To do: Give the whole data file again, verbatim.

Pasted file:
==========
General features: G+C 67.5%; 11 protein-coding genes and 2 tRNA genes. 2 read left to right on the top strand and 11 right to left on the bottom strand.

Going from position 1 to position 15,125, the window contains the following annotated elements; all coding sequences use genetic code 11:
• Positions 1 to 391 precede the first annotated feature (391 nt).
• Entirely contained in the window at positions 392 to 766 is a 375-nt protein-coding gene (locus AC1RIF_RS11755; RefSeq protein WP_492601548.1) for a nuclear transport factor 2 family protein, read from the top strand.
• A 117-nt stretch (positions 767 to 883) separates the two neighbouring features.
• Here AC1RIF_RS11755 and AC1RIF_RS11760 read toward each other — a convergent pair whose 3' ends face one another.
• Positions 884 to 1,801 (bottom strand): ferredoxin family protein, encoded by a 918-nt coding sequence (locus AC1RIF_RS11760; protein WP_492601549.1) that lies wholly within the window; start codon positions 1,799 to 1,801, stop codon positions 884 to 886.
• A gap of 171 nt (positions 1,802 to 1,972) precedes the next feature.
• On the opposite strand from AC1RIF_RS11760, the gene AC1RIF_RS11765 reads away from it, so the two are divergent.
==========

General features: G+C 67.5%; 11 protein-coding genes and 2 tRNA genes. 2 read left to right on the top strand and 11 right to left on the bottom strand.

Going from position 1 to position 15,125, the window contains the following annotated elements; all coding sequences use genetic code 11:
• Positions 1 to 391 precede the first annotated feature (391 nt).
• Entirely contained in the window at positions 392 to 766 is a 375-nt protein-coding gene (locus AC1RIF_RS11755; RefSeq protein WP_492601548.1) for a nuclear transport factor 2 family protein, read from the top strand.
• A 117-nt stretch (positions 767 to 883) separates the two neighbouring features.
• Here AC1RIF_RS11755 and AC1RIF_RS11760 read toward each other — a convergent pair whose 3' ends face one another.
• Positions 884 to 1,801 (bottom strand): ferredoxin family protein, encoded by a 918-nt coding sequence (locus AC1RIF_RS11760; protein WP_492601549.1) that lies wholly within the window; start codon positions 1,799 to 1,801, stop codon positions 884 to 886.
• A gap of 171 nt (positions 1,802 to 1,972) precedes the next feature.
• On the opposite strand from AC1RIF_RS11760, the gene AC1RIF_RS11765 reads away from it, so the two are divergent.